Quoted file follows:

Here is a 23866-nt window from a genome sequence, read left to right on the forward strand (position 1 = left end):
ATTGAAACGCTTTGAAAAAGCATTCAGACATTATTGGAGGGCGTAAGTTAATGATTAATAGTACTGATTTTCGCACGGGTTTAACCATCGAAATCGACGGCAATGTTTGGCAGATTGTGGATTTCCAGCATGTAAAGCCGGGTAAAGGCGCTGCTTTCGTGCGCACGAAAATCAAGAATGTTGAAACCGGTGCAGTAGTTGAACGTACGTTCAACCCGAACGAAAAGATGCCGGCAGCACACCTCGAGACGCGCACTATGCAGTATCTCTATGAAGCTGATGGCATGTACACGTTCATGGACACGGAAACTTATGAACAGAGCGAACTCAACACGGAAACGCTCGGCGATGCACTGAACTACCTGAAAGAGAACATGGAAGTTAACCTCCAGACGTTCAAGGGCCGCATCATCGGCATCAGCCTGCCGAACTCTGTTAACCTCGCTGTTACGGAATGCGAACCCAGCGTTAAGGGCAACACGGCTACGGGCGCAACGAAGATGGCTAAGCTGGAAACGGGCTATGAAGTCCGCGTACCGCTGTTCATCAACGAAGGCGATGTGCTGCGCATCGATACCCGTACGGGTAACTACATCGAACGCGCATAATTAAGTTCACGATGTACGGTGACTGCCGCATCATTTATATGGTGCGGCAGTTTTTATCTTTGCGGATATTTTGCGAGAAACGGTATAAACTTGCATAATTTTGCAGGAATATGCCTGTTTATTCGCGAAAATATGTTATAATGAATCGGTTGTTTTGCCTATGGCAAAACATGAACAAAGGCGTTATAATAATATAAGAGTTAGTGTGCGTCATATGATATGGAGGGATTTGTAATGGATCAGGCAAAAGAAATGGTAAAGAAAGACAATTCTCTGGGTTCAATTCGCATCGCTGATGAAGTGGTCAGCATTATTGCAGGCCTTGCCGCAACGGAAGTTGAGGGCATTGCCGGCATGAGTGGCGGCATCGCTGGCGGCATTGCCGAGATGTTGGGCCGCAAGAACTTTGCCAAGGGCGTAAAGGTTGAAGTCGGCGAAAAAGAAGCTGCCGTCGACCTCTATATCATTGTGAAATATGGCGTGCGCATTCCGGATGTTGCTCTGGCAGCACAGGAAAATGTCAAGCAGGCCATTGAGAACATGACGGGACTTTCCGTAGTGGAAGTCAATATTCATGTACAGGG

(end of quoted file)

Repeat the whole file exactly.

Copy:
Here is a 23866-nt window from a genome sequence, read left to right on the forward strand (position 1 = left end):
ATTGAAACGCTTTGAAAAAGCATTCAGACATTATTGGAGGGCGTAAGTTAATGATTAATAGTACTGATTTTCGCACGGGTTTAACCATCGAAATCGACGGCAATGTTTGGCAGATTGTGGATTTCCAGCATGTAAAGCCGGGTAAAGGCGCTGCTTTCGTGCGCACGAAAATCAAGAATGTTGAAACCGGTGCAGTAGTTGAACGTACGTTCAACCCGAACGAAAAGATGCCGGCAGCACACCTCGAGACGCGCACTATGCAGTATCTCTATGAAGCTGATGGCATGTACACGTTCATGGACACGGAAACTTATGAACAGAGCGAACTCAACACGGAAACGCTCGGCGATGCACTGAACTACCTGAAAGAGAACATGGAAGTTAACCTCCAGACGTTCAAGGGCCGCATCATCGGCATCAGCCTGCCGAACTCTGTTAACCTCGCTGTTACGGAATGCGAACCCAGCGTTAAGGGCAACACGGCTACGGGCGCAACGAAGATGGCTAAGCTGGAAACGGGCTATGAAGTCCGCGTACCGCTGTTCATCAACGAAGGCGATGTGCTGCGCATCGATACCCGTACGGGTAACTACATCGAACGCGCATAATTAAGTTCACGATGTACGGTGACTGCCGCATCATTTATATGGTGCGGCAGTTTTTATCTTTGCGGATATTTTGCGAGAAACGGTATAAACTTGCATAATTTTGCAGGAATATGCCTGTTTATTCGCGAAAATATGTTATAATGAATCGGTTGTTTTGCCTATGGCAAAACATGAACAAAGGCGTTATAATAATATAAGAGTTAGTGTGCGTCATATGATATGGAGGGATTTGTAATGGATCAGGCAAAAGAAATGGTAAAGAAAGACAATTCTCTGGGTTCAATTCGCATCGCTGATGAAGTGGTCAGCATTATTGCAGGCCTTGCCGCAACGGAAGTTGAGGGCATTGCCGGCATGAGTGGCGGCATCGCTGGCGGCATTGCCGAGATGTTGGGCCGCAAGAACTTTGCCAAGGGCGTAAAGGTTGAAGTCGGCGAAAAAGAAGCTGCCGTCGACCTCTATATCATTGTGAAATATGGCGTGCGCATTCCGGATGTTGCTCTGGCAGCACAGGAAAATGTCAAGCAGGCCATTGAGAACATGACGGGACTTTCCGTAGTGGAAGTCAATATTCATGTACAGGG